Public Talks Zero Plan Project

The New Paltz Village Planning Board discussed the Zero Place project with the local community at their most recent meeting on Tuesday Feb. 6. The meeting included comments from the public on the proposal mixed-use building that was to be constructed in the empty parking lot on the corner of Mulberry and North Chestnut streets. 

The proposal includes the construction of 46 apartments over a floor of retail space, as well as public bathrooms and a roof deck. The name “Zero Place” comes from the fact that the building would be net-zero when it comes to energy usage. This was first discussed in early 2016 when the application for the project was submitted by David Shepler. 

New Paltz Village Planning Board chairman Michael Zierler discussed how the project has been a popular item on the board’s agenda for the past two years.

“Ever since the proposal was introduced in February 2016, it has been a regular item on the agenda for us,” Zierler said. “We had some design issues that we had to run by the state’s environmental quality review, which was straightened out by the end of that year.” 

The state’s environmental quality review that Zierler referred to is SEQR, which is a review process that must be included in deliberations made by local, county, and state boards throughout the state.

Some of the changes that were made to the project according to Zierler, included the number of apartments. The original proposal had 48 apartments, which changed in 2017 after a smaller footprint was decided on for the project, decreasing the total number of apartments to 46. Zierler said that the current plan is to not change the mass or size of the project. 

Zierler also discussed how the empty parking lot has been vacated since November 2014, after a fire destroyed the STS Tire Store that was occupying the lot at the time. The previous property owner of the space decided to sell the property after the fire occurred.

The public comments from the Feb. 6 meeting mainly included support for the project. But there has been some negative feedback shown for the project in the past. This includes the issue of the proposed public rooftop for the potential apartment residents and their guests. There have been some complaints as to the potential noise and lighting that would come from the roof of the complex.

According to a Jan. 30 New Paltz Times article, in the Jan.16 Planning Board meeting, New Paltz resident Anne Quinn highlighted the concerns of some of the neighbors surrounding the proposal by “painting a picture of people, judgment impaired by one drug or another, tossing bottles and litter over the edge.”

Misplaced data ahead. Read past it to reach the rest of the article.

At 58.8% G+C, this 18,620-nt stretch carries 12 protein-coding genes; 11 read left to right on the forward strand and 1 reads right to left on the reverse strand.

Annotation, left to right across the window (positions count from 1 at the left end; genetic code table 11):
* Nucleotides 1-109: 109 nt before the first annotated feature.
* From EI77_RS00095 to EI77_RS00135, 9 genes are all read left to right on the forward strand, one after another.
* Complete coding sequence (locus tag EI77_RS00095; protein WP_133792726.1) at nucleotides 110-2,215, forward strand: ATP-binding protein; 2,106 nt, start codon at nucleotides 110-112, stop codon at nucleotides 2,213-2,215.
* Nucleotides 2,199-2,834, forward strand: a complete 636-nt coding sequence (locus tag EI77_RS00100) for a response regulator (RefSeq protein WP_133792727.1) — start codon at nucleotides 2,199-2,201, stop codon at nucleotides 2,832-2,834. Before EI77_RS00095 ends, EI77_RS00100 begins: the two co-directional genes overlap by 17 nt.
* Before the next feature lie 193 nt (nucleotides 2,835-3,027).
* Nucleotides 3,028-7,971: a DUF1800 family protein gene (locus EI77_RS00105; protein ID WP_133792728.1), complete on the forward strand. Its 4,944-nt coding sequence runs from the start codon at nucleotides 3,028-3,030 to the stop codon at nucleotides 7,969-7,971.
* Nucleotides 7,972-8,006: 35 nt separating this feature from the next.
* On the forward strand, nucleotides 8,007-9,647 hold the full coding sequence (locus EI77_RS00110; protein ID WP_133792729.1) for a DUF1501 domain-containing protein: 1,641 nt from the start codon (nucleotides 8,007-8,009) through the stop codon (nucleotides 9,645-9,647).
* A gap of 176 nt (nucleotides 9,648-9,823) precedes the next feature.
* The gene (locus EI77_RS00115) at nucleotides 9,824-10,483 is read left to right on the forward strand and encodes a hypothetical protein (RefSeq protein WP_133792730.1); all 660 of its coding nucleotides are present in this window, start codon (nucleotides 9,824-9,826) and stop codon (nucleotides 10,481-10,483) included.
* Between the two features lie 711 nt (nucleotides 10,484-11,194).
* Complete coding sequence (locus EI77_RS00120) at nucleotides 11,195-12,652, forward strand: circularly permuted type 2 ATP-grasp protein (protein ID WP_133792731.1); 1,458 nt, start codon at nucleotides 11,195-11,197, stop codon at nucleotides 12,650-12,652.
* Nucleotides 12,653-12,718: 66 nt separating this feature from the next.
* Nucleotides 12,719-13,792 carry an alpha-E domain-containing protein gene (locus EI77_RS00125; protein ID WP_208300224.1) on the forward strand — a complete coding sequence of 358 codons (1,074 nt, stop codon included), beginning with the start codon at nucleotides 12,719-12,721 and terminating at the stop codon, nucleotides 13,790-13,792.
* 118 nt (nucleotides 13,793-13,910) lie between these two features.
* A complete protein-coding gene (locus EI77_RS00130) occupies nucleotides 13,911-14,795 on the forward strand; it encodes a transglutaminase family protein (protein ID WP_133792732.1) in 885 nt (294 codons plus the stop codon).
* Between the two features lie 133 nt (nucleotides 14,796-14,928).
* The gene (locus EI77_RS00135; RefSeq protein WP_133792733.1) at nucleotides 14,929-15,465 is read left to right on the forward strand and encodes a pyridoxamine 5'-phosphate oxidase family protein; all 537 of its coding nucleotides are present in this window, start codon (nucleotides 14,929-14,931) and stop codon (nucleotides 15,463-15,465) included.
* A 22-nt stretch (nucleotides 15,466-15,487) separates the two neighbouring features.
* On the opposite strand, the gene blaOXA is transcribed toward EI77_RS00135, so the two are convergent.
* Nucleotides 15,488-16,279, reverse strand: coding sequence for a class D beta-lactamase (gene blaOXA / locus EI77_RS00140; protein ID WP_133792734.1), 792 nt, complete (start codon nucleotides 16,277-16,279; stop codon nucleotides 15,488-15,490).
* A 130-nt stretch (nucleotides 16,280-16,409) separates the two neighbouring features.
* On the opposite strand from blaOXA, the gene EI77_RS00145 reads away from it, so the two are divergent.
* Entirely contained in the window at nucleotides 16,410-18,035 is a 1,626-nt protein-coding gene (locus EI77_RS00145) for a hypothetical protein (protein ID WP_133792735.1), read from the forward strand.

That same New Paltz Times article mentioned how Zierler revealed his own restrictions for the rooftop, including forbidding the use of any mind-altering drugs as well as forbidden alcohol. Zierler also said that he would restrict the hours to use the rooftop deck from 7 a.m. until dusk, Zierler also suggested that the playing of music would be disallowed. 

Community members at the Feb. 6 planning board meeting mainly disagreed with the picture that Quinn painted on Jan. 16 as well as the restrictions stated by Zierler in the public comments portion of the meeting, which lasted for over a half an hour. An example of a disagreement would be when Dutchess County resident Bill Busby, who said that he’s planning to move to New Paltz since his daughter is within walking distance from the proposal.

“I find the potential rules of the rooftop to be quite restrictive,” Busby said. “It is unfair to be pre-judging future residents, I find that it borders on unethical to do so.”

Town of New Paltz Supervisor Neil Bettez also spoke in the public comments portion of the meeting, voicing his support for the project.

“I’m in favor of the project simply because it increases density in New Paltz, but I also think that it’s unfair to limit what happens on one’s property compared to not limiting it on others properties,” Bettez said. 

 Village of New Paltz Deputy Mayor KT Tobin, who has publicly supported the Zero Place project in the past, echoed the sentiments of the public comments from the meeting. She found it wrong for certain restrictions to be placed on future residents of the potential apartments.

“I find it deeply disturbing that people are passing judgements on potential future residents.” Tobin said. “It’s like if we were to regulate current single-family homeowners on how they can use their backyard. It’s ludicrous.”  

Tobin also went on to add why she thinks that this proposal is a good idea. 

“I believe that this project is tremendous when it comes to the environment and the community,” Tobin said. “I also believe that this project will help make New Paltz a more affordable place for everybody.” 

Zierler gave a potential timeline on the proposal, saying that the board is looking to vote on the proposal by the spring time. Zierler mentioned that if the proposal passes, then the decision is out of the planning boards hands.

“Once we vote on it, it is up to the building department and applicant to decide on when to start construction on the project.”